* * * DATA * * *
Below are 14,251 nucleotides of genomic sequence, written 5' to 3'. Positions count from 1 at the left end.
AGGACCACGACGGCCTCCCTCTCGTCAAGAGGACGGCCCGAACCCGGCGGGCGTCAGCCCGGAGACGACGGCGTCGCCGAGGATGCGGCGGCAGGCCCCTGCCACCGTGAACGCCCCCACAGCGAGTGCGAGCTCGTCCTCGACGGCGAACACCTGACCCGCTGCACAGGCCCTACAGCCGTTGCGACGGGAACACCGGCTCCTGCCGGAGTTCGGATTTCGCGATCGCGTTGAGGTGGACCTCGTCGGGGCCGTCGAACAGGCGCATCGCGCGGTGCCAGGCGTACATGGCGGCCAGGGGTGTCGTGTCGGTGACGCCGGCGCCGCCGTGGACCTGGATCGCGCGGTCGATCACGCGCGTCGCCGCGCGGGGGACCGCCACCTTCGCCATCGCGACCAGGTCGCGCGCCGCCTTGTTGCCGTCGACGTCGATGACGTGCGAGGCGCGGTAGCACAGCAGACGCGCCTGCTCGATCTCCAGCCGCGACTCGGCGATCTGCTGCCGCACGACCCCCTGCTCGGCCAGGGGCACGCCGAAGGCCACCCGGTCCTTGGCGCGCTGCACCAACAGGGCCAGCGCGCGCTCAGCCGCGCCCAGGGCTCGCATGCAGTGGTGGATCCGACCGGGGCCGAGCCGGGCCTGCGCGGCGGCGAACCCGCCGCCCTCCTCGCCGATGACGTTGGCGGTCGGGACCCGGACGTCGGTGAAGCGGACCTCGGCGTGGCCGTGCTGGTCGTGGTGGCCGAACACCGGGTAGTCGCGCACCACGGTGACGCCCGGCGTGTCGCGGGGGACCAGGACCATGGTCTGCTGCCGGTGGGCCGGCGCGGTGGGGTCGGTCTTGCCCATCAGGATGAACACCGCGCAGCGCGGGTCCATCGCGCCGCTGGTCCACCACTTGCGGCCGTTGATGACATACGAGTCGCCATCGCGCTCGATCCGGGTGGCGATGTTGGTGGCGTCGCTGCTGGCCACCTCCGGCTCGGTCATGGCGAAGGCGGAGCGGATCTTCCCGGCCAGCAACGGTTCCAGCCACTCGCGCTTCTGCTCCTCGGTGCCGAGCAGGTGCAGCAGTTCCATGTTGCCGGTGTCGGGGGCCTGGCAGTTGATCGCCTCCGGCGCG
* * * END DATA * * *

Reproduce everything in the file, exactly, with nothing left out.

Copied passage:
Below are 14,251 nucleotides of genomic sequence, written 5' to 3'. Positions count from 1 at the left end.
AGGACCACGACGGCCTCCCTCTCGTCAAGAGGACGGCCCGAACCCGGCGGGCGTCAGCCCGGAGACGACGGCGTCGCCGAGGATGCGGCGGCAGGCCCCTGCCACCGTGAACGCCCCCACAGCGAGTGCGAGCTCGTCCTCGACGGCGAACACCTGACCCGCTGCACAGGCCCTACAGCCGTTGCGACGGGAACACCGGCTCCTGCCGGAGTTCGGATTTCGCGATCGCGTTGAGGTGGACCTCGTCGGGGCCGTCGAACAGGCGCATCGCGCGGTGCCAGGCGTACATGGCGGCCAGGGGTGTCGTGTCGGTGACGCCGGCGCCGCCGTGGACCTGGATCGCGCGGTCGATCACGCGCGTCGCCGCGCGGGGGACCGCCACCTTCGCCATCGCGACCAGGTCGCGCGCCGCCTTGTTGCCGTCGACGTCGATGACGTGCGAGGCGCGGTAGCACAGCAGACGCGCCTGCTCGATCTCCAGCCGCGACTCGGCGATCTGCTGCCGCACGACCCCCTGCTCGGCCAGGGGCACGCCGAAGGCCACCCGGTCCTTGGCGCGCTGCACCAACAGGGCCAGCGCGCGCTCAGCCGCGCCCAGGGCTCGCATGCAGTGGTGGATCCGACCGGGGCCGAGCCGGGCCTGCGCGGCGGCGAACCCGCCGCCCTCCTCGCCGATGACGTTGGCGGTCGGGACCCGGACGTCGGTGAAGCGGACCTCGGCGTGGCCGTGCTGGTCGTGGTGGCCGAACACCGGGTAGTCGCGCACCACGGTGACGCCCGGCGTGTCGCGGGGGACCAGGACCATGGTCTGCTGCCGGTGGGCCGGCGCGGTGGGGTCGGTCTTGCCCATCAGGATGAACACCGCGCAGCGCGGGTCCATCGCGCCGCTGGTCCACCACTTGCGGCCGTTGATGACATACGAGTCGCCATCGCGCTCGATCCGGGTGGCGATGTTGGTGGCGTCGCTGCTGGCCACCTCCGGCTCGGTCATGGCGAAGGCGGAGCGGATCTTCCCGGCCAGCAACGGTTCCAGCCACTCGCGCTTCTGCTCCTCGGTGCCGAGCAGGTGCAGCAGTTCCATGTTGCCGGTGTCGGGGGCCTGGCAGTTGATCGCCTCCGGCGCG